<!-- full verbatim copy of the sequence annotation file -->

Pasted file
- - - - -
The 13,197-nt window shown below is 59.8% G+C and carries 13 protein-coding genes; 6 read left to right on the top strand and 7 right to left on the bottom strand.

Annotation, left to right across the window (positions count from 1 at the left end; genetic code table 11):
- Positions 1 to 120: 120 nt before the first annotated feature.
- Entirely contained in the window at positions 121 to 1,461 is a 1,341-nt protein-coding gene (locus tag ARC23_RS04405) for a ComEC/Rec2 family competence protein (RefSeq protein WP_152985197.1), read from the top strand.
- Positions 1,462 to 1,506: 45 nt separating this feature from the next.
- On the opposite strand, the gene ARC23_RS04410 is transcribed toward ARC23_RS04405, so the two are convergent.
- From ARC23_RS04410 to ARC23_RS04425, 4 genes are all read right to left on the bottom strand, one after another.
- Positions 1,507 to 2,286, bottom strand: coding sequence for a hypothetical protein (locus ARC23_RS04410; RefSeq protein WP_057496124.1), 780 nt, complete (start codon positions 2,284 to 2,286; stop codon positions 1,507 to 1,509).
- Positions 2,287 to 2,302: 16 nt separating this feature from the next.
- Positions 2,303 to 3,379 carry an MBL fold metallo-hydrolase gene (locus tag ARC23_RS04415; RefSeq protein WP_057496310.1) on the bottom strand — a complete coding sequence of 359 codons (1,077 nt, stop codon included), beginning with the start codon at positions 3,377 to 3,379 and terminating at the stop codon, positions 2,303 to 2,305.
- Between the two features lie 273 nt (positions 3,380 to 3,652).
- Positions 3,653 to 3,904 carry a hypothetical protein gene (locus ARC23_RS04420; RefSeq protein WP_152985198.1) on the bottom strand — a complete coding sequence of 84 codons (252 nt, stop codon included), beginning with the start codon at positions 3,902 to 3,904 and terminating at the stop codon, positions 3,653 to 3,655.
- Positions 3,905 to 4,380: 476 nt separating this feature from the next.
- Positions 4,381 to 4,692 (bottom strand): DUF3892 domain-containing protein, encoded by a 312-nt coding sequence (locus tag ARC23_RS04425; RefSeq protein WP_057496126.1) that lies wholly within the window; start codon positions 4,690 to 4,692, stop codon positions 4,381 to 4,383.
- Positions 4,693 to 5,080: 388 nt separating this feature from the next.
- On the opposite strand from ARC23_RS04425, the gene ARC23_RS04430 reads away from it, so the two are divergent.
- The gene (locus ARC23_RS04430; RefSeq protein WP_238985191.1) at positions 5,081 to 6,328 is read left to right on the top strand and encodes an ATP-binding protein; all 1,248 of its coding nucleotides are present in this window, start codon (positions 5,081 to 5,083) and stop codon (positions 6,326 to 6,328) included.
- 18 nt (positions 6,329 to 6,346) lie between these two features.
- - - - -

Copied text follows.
The 13,197-nt window shown below is 59.8% G+C and carries 13 protein-coding genes; 6 read left to right on the top strand and 7 right to left on the bottom strand.

Annotation, left to right across the window (positions count from 1 at the left end; genetic code table 11):
- Positions 1 to 120: 120 nt before the first annotated feature.
- Entirely contained in the window at positions 121 to 1,461 is a 1,341-nt protein-coding gene (locus tag ARC23_RS04405) for a ComEC/Rec2 family competence protein (RefSeq protein WP_152985197.1), read from the top strand.
- Positions 1,462 to 1,506: 45 nt separating this feature from the next.
- On the opposite strand, the gene ARC23_RS04410 is transcribed toward ARC23_RS04405, so the two are convergent.
- From ARC23_RS04410 to ARC23_RS04425, 4 genes are all read right to left on the bottom strand, one after another.
- Positions 1,507 to 2,286, bottom strand: coding sequence for a hypothetical protein (locus ARC23_RS04410; RefSeq protein WP_057496124.1), 780 nt, complete (start codon positions 2,284 to 2,286; stop codon positions 1,507 to 1,509).
- Positions 2,287 to 2,302: 16 nt separating this feature from the next.
- Positions 2,303 to 3,379 carry an MBL fold metallo-hydrolase gene (locus tag ARC23_RS04415; RefSeq protein WP_057496310.1) on the bottom strand — a complete coding sequence of 359 codons (1,077 nt, stop codon included), beginning with the start codon at positions 3,377 to 3,379 and terminating at the stop codon, positions 2,303 to 2,305.
- Between the two features lie 273 nt (positions 3,380 to 3,652).
- Positions 3,653 to 3,904 carry a hypothetical protein gene (locus ARC23_RS04420; RefSeq protein WP_152985198.1) on the bottom strand — a complete coding sequence of 84 codons (252 nt, stop codon included), beginning with the start codon at positions 3,902 to 3,904 and terminating at the stop codon, positions 3,653 to 3,655.
- Positions 3,905 to 4,380: 476 nt separating this feature from the next.
- Positions 4,381 to 4,692 (bottom strand): DUF3892 domain-containing protein, encoded by a 312-nt coding sequence (locus tag ARC23_RS04425; RefSeq protein WP_057496126.1) that lies wholly within the window; start codon positions 4,690 to 4,692, stop codon positions 4,381 to 4,383.
- Positions 4,693 to 5,080: 388 nt separating this feature from the next.
- On the opposite strand from ARC23_RS04425, the gene ARC23_RS04430 reads away from it, so the two are divergent.
- The gene (locus ARC23_RS04430; RefSeq protein WP_238985191.1) at positions 5,081 to 6,328 is read left to right on the top strand and encodes an ATP-binding protein; all 1,248 of its coding nucleotides are present in this window, start codon (positions 5,081 to 5,083) and stop codon (positions 6,326 to 6,328) included.
- 18 nt (positions 6,329 to 6,346) lie between these two features.